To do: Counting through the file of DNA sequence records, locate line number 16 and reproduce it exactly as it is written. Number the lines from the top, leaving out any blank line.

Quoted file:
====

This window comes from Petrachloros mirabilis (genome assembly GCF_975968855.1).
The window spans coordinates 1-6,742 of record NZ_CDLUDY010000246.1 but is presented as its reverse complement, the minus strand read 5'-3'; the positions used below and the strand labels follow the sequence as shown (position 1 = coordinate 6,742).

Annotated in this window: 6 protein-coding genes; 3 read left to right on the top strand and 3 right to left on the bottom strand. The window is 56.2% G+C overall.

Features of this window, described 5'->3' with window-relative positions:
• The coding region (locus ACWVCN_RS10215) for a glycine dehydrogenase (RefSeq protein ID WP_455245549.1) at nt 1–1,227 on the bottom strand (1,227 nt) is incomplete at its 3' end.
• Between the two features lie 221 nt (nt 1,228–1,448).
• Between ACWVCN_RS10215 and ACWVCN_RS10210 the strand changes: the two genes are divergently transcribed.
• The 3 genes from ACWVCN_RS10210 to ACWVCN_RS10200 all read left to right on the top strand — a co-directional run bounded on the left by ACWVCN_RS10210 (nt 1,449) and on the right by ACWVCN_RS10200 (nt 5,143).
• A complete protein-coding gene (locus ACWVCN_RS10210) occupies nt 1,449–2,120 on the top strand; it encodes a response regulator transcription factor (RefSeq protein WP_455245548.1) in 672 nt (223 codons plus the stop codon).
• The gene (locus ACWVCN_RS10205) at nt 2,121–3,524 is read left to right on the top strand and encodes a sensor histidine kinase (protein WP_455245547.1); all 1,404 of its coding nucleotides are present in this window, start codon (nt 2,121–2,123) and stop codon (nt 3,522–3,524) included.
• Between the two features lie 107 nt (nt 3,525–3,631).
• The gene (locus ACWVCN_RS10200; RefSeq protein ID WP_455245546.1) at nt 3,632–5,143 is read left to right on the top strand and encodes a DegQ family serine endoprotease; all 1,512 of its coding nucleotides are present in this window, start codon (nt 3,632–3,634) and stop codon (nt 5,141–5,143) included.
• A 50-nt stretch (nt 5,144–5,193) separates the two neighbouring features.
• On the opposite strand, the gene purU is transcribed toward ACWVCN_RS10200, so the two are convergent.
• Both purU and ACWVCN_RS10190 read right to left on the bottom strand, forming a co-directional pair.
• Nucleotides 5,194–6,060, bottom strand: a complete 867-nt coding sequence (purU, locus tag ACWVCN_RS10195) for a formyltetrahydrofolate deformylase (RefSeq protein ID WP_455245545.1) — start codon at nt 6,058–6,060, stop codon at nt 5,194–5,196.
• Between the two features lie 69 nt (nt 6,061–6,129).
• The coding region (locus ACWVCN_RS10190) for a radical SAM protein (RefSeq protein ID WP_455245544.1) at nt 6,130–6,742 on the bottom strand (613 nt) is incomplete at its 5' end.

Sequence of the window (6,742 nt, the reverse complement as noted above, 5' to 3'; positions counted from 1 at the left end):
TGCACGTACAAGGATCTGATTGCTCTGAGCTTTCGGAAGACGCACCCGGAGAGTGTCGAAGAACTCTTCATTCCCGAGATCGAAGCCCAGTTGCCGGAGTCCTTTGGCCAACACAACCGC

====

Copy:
• Nucleotides 5,194–6,060, bottom strand: a complete 867-nt coding sequence (purU, locus tag ACWVCN_RS10195) for a formyltetrahydrofolate deformylase (RefSeq protein ID WP_455245545.1) — start codon at nt 6,058–6,060, stop codon at nt 5,194–5,196.